It is observed that the highest percentage (64.2%) of the sample refrain from documenting the knowledge they claim to have. Of those who respond to the question 21.5% have a wrong approach and 14.3% a correct one. The differences between the two groups were found to be statistically significant (χ2 (2) = 8,97, p = 0,017). Specifically, the wrong answer was chosen by a larger percentage of gymnasium students (26.6%), compared with 16.4% of lyceum students.

Table 2 -
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The question "They say that in the future there will be many conflicts mainly about..." attempts to explore the sample’s knowledge on water scarcity. Students are allowed to choose more than one answer among the proposed, as indicated in Table 3 . The table’s data suggest that the largest percentage of all students (53.9%) incorrectly stated “petroleum” as the source of conflict as compared to the 47.0 % who choose the correct answer, “water”.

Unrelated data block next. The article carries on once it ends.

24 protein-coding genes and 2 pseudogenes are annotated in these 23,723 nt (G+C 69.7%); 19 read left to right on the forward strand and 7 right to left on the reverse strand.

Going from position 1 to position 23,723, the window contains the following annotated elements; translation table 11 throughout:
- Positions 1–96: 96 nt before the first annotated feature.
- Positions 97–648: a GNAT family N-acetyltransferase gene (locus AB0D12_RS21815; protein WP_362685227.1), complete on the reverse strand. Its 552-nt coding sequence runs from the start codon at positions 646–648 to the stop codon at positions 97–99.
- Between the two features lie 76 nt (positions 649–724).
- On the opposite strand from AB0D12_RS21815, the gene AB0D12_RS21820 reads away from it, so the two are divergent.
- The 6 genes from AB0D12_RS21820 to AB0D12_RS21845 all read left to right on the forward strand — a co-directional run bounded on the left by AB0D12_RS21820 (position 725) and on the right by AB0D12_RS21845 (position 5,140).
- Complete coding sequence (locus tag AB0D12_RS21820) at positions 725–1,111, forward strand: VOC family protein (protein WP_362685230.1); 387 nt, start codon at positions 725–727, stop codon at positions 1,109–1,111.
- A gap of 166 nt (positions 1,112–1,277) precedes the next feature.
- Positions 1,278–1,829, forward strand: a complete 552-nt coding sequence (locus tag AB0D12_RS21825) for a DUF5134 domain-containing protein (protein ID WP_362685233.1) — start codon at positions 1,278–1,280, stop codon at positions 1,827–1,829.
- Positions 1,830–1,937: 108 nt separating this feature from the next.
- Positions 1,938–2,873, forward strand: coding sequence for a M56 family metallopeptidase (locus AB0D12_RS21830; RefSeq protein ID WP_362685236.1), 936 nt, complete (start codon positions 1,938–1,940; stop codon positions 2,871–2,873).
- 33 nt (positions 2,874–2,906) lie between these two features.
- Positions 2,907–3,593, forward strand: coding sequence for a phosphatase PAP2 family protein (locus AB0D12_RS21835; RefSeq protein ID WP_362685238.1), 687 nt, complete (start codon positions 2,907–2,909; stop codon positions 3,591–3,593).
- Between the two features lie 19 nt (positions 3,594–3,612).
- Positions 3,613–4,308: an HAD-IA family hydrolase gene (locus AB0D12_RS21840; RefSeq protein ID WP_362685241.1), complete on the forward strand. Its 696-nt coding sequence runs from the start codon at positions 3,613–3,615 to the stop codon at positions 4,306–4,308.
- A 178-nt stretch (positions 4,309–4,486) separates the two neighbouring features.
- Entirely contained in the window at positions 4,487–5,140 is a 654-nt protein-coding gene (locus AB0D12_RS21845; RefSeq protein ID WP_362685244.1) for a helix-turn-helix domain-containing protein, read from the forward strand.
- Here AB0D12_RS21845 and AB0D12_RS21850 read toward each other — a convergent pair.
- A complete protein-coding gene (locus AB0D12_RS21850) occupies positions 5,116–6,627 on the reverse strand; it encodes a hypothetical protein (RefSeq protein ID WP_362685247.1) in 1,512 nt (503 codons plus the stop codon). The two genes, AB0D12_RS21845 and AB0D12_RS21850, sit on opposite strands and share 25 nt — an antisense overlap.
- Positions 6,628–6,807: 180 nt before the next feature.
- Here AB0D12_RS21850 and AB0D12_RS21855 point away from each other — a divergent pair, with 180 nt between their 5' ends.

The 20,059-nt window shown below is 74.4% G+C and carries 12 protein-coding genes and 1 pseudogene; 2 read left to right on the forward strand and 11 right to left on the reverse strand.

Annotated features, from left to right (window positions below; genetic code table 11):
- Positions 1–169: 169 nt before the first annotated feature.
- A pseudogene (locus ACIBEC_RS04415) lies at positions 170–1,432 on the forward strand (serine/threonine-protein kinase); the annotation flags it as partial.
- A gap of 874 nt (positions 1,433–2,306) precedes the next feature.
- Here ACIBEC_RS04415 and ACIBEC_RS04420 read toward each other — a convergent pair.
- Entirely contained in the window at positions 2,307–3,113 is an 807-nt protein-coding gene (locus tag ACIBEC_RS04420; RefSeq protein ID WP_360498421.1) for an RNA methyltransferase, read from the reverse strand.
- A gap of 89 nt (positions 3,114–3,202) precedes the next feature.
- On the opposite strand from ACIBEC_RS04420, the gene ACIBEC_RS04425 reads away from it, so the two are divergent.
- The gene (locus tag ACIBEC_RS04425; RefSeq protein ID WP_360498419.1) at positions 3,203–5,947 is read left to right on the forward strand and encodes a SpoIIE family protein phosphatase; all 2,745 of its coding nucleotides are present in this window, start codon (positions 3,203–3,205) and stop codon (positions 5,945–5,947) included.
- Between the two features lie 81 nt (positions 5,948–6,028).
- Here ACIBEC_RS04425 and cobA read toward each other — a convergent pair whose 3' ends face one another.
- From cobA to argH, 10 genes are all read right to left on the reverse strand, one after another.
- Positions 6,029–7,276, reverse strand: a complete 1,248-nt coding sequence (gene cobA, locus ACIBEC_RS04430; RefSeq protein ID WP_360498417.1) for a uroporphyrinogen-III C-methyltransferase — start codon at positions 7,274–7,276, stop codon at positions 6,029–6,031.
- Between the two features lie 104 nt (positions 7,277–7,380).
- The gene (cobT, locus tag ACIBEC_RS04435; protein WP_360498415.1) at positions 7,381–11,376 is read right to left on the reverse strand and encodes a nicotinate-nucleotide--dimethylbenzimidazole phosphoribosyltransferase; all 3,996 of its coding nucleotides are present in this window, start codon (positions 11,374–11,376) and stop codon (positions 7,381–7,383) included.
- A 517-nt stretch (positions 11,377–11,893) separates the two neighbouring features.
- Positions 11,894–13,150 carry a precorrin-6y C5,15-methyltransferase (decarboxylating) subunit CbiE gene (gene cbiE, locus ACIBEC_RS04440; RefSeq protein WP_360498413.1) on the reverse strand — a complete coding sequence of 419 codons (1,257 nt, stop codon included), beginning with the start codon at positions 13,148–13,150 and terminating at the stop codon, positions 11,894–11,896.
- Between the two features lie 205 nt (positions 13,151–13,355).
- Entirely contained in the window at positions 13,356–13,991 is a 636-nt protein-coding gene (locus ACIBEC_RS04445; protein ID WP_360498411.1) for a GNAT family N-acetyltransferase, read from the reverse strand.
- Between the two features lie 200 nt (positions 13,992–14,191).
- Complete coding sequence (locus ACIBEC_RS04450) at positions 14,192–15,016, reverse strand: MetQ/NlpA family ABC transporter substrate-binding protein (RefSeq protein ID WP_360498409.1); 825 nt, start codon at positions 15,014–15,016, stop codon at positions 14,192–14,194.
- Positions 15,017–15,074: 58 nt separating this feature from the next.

The differences shown in Table 3 between gymnasium and lyceum students were found in this question in both cases statistically significant. In particular, the choice of wealth was incorrectly chosen by a larger proportion of gymnasium students (20.1%) compared to lyceum students (13.0%) (χ2(1) = 4.99, p = 0,02). Furthermore, a greater percentage (60.6%) of lyceum students correctly chose water as compared with the corresponding percentage of gymnasium students, which was significantly lower (33.2%) (χ2(1) = 45.53, p <0,001).

Table 3 -
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Table 4 -
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The respondents are facing a dilemma: "The Judge Aristides D. is concerned whether he should impose a higher fine to the responsible of the small industry for polluting the lake or to the offender who cuts trees in the protected Natura area.»